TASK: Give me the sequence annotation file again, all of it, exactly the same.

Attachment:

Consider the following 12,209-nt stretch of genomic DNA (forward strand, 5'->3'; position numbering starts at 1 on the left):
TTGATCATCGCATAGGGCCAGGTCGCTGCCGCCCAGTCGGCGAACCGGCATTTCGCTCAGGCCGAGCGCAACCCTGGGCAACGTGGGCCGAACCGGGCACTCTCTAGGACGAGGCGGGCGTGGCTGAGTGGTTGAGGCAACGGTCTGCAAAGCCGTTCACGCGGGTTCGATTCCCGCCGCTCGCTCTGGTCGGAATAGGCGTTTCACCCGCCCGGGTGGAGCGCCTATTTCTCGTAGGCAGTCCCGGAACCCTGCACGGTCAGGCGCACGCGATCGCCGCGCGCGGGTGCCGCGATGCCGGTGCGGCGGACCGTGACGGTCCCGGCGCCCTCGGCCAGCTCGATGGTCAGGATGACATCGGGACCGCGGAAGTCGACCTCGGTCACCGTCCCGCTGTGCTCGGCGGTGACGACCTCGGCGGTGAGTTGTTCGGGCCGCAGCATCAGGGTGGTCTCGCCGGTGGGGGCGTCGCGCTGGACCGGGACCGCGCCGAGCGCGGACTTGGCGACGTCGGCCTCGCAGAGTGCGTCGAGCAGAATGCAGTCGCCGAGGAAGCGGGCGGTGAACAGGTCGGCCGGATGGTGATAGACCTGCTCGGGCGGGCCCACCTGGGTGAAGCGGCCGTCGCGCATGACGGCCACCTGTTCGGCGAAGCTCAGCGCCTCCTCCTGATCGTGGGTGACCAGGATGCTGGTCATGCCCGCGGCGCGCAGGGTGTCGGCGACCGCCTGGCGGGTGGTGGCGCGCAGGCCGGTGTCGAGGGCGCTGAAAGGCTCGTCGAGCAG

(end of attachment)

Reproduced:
Consider the following 12,209-nt stretch of genomic DNA (forward strand, 5'->3'; position numbering starts at 1 on the left):
TTGATCATCGCATAGGGCCAGGTCGCTGCCGCCCAGTCGGCGAACCGGCATTTCGCTCAGGCCGAGCGCAACCCTGGGCAACGTGGGCCGAACCGGGCACTCTCTAGGACGAGGCGGGCGTGGCTGAGTGGTTGAGGCAACGGTCTGCAAAGCCGTTCACGCGGGTTCGATTCCCGCCGCTCGCTCTGGTCGGAATAGGCGTTTCACCCGCCCGGGTGGAGCGCCTATTTCTCGTAGGCAGTCCCGGAACCCTGCACGGTCAGGCGCACGCGATCGCCGCGCGCGGGTGCCGCGATGCCGGTGCGGCGGACCGTGACGGTCCCGGCGCCCTCGGCCAGCTCGATGGTCAGGATGACATCGGGACCGCGGAAGTCGACCTCGGTCACCGTCCCGCTGTGCTCGGCGGTGACGACCTCGGCGGTGAGTTGTTCGGGCCGCAGCATCAGGGTGGTCTCGCCGGTGGGGGCGTCGCGCTGGACCGGGACCGCGCCGAGCGCGGACTTGGCGACGTCGGCCTCGCAGAGTGCGTCGAGCAGAATGCAGTCGCCGAGGAAGCGGGCGGTGAACAGGTCGGCCGGATGGTGATAGACCTGCTCGGGCGGGCCCACCTGGGTGAAGCGGCCGTCGCGCATGACGGCCACCTGTTCGGCGAAGCTCAGCGCCTCCTCCTGATCGTGGGTGACCAGGATGCTGGTCATGCCCGCGGCGCGCAGGGTGTCGGCGACCGCCTGGCGGGTGGTGGCGCGCAGGCCGGTGTCGAGGGCGCTGAAAGGCTCGTCGAGCAG